VPR Wins Three National Journalism Awards

Jun 27, 2017

A podcast exploring the status of Abenaki Native Americans in Vermont and a video that uses Legos to explain the Iowa caucus, and breaking news coverage of the Northeast Kingdom EB-5 scandal have won Vermont Public Radio three national journalism awards for its work in 2016.

The annual Edward R. Murrow awards recognize excellence in electronic journalism.
Credit RTNDA

VPR won Edward R. Murrow Awards for Best News Documentary and Excellence in Video from the Radio Television Digital News Association (RTDNA), the world’s largest professional organization devoted exclusively to electronic journalism. VPR News also won the award for Breaking News from Public Radio News Directors Inc. (PRNDI). 

Best News Documentary: “What is the status of the Abenaki Native Americans in Vermont today?”
Each month, the podcast Brave Little State answers a question submitted by a listener and voted on by the community. The winning piece took on the question question: “What is the status of the Abenaki Native Americans in Vermont today?”

Angela Evancie, the podcast’s host and creator, says the show’s people-powered model, which was pioneered by WBEZ’s Curious City, has opened up a radical new way of reporting.

“In the case of this story about Vermont's Abenaki, a seemingly simple question prompted complicated conversations about how the native community sees — and doesn't see — itself in contemporary Vermont,” Evancie said. “I was so grateful to the Abenaki leaders who opened up their homes and tribal headquarters to me, and trusted me to share a small part of their story.”

Murrow Award, Excellence In Video: “How The Iowa Caucus Works, In 2 Minutes (Starring Legos)
‘How The Iowa Caucus Works, In 2 Minutes (Starring Legos)’, created by Evancie and Digital Reporter Taylor Dobbs, won the award for Excellence in Video. Dobbs says the idea was born from the need to explain a complicated subject on the cheap.

Before VPR’s reporting trip to Iowa in 2016, VPR asked listeners for their questions about the political process in Iowa. Several people wondered how the Iowa Caucus worked. "When we looked into it, we found that the caucus process is so complicated that we'd need visuals to help explain it,” Dobbs said.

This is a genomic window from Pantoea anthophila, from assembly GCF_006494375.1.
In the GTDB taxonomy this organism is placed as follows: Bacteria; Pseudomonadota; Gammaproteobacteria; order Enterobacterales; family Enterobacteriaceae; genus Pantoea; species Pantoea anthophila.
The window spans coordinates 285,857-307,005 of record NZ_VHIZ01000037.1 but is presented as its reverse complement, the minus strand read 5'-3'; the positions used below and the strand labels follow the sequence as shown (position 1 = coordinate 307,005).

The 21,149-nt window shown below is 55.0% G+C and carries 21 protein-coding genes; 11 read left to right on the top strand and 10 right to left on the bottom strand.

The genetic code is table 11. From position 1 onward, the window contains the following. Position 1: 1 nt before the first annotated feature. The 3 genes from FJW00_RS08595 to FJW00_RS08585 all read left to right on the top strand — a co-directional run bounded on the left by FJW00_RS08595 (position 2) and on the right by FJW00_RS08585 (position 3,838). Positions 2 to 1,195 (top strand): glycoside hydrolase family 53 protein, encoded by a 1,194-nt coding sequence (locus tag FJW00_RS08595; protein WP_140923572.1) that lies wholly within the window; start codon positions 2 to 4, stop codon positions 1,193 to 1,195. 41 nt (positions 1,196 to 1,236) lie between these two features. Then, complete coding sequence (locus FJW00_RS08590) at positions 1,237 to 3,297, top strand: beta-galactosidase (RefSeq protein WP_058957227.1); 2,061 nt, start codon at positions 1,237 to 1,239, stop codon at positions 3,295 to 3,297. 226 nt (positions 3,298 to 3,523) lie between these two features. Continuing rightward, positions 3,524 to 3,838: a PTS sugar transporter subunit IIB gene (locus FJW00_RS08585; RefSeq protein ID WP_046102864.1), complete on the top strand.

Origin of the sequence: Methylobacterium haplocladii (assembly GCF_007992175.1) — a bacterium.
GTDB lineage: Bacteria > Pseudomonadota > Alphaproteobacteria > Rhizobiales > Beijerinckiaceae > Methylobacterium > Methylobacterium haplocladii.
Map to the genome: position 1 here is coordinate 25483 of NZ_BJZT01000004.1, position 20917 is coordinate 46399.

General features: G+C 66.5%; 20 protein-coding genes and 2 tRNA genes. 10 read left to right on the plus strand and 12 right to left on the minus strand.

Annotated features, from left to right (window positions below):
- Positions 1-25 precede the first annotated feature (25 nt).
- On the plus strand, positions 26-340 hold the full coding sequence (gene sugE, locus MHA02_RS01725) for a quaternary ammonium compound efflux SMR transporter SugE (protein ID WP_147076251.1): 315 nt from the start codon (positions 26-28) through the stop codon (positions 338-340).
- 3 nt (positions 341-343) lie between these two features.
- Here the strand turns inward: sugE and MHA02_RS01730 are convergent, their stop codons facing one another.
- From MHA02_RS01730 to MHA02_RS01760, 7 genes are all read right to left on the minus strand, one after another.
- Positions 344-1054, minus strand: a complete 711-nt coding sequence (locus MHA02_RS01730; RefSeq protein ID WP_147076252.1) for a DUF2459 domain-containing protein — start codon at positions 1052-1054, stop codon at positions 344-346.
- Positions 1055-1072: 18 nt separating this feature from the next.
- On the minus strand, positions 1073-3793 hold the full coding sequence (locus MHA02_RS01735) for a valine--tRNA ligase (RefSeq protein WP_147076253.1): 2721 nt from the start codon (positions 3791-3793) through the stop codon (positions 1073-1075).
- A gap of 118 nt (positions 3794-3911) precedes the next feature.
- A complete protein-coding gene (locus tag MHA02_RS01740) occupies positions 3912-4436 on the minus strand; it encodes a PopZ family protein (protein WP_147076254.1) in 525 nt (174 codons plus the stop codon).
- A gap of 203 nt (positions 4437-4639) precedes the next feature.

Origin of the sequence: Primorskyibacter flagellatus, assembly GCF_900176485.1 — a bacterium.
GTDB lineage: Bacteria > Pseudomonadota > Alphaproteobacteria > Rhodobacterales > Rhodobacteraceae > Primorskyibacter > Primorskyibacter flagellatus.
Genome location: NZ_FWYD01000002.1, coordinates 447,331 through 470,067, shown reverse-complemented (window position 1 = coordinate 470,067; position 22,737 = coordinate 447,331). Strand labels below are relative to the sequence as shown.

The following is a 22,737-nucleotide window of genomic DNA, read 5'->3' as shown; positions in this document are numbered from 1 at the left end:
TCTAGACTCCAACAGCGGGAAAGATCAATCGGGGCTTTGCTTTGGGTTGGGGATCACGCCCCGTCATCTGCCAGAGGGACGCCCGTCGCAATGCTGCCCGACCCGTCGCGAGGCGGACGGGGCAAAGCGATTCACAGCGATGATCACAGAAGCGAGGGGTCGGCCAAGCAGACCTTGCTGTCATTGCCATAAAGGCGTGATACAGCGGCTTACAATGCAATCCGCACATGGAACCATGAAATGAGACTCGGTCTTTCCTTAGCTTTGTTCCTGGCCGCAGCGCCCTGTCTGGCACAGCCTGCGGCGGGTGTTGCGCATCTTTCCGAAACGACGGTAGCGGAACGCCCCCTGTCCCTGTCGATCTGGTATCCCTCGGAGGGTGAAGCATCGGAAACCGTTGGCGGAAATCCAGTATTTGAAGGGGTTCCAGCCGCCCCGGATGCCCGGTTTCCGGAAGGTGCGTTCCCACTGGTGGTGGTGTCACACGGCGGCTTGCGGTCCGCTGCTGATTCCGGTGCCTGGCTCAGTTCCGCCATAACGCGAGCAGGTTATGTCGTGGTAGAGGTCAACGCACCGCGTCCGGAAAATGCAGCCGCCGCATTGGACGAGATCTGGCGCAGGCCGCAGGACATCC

They looked to commission an animator to produce a video, but when the estimate came in too high, Dobbs and Evancie took matters into their own hands.

“We pulled some poster paper out of the conference room, and cleared off a table by the office printer, where we built a little backdrop,” Evancie said. “We borrowed Legos from our colleagues' kids' collections — VPR President Robin Turnau made some really excellent contributions, as did our engineer John Billingsley.”

Dobbs said he was overwhelmed by the positive response to the video, but one piece of feedback stood out.

"I heard from my high school civics teacher in Montpelier that he used the video to launch into a class project, and that's when I felt like we'd really hit our mark. It's great to hear from people that they understand the caucus system better now or that our video inspired further engagement. That's why we're here, really. Getting to play with Legos is just a perk."

It’s the first time VPR has won a national Murrow Award for digital-first content. Both pieces were inspired by audience questions.

Of all the awards given to journalists, The Murrows are among the most respected in the world. The awards put public interest above all else, and they recognize stories that are the embodiment of the values, principles, and standards set forth by Edward R. Murrow, a journalism pioneer who set the standard for the highest quality of broadcast journalism.

The two national awards follow VPR’s five regional Edward R. Murrow wins. VPR competes in RTDNA's Region 10, comprising all six New England states. You can see all the regional winners here, and the national Edward R. Murrow Award winners here.

PRNDI Award: Breaking News: 'Dark Day For Vermont': NEK Developers Allegedly Duped Investors Out Of Millions'

VPR’s Peter Hirschfeld was honored with a 1st Place PRNDI Award for Breaking News for his story about the alleged Ponzi-like scheme that defrauded foreign investors out of millions by the owner of Jay Peak.

The PRNDI Awards is the only national competition devoted to rewarding outstanding local public radio news. VPR competed in the Large Newsroom category with flagship public radio stations including WBUR in Boston, WNYC in New York, and KQED in San Francisco. A full list of award winners, along with links to the winning pieces, can be found here.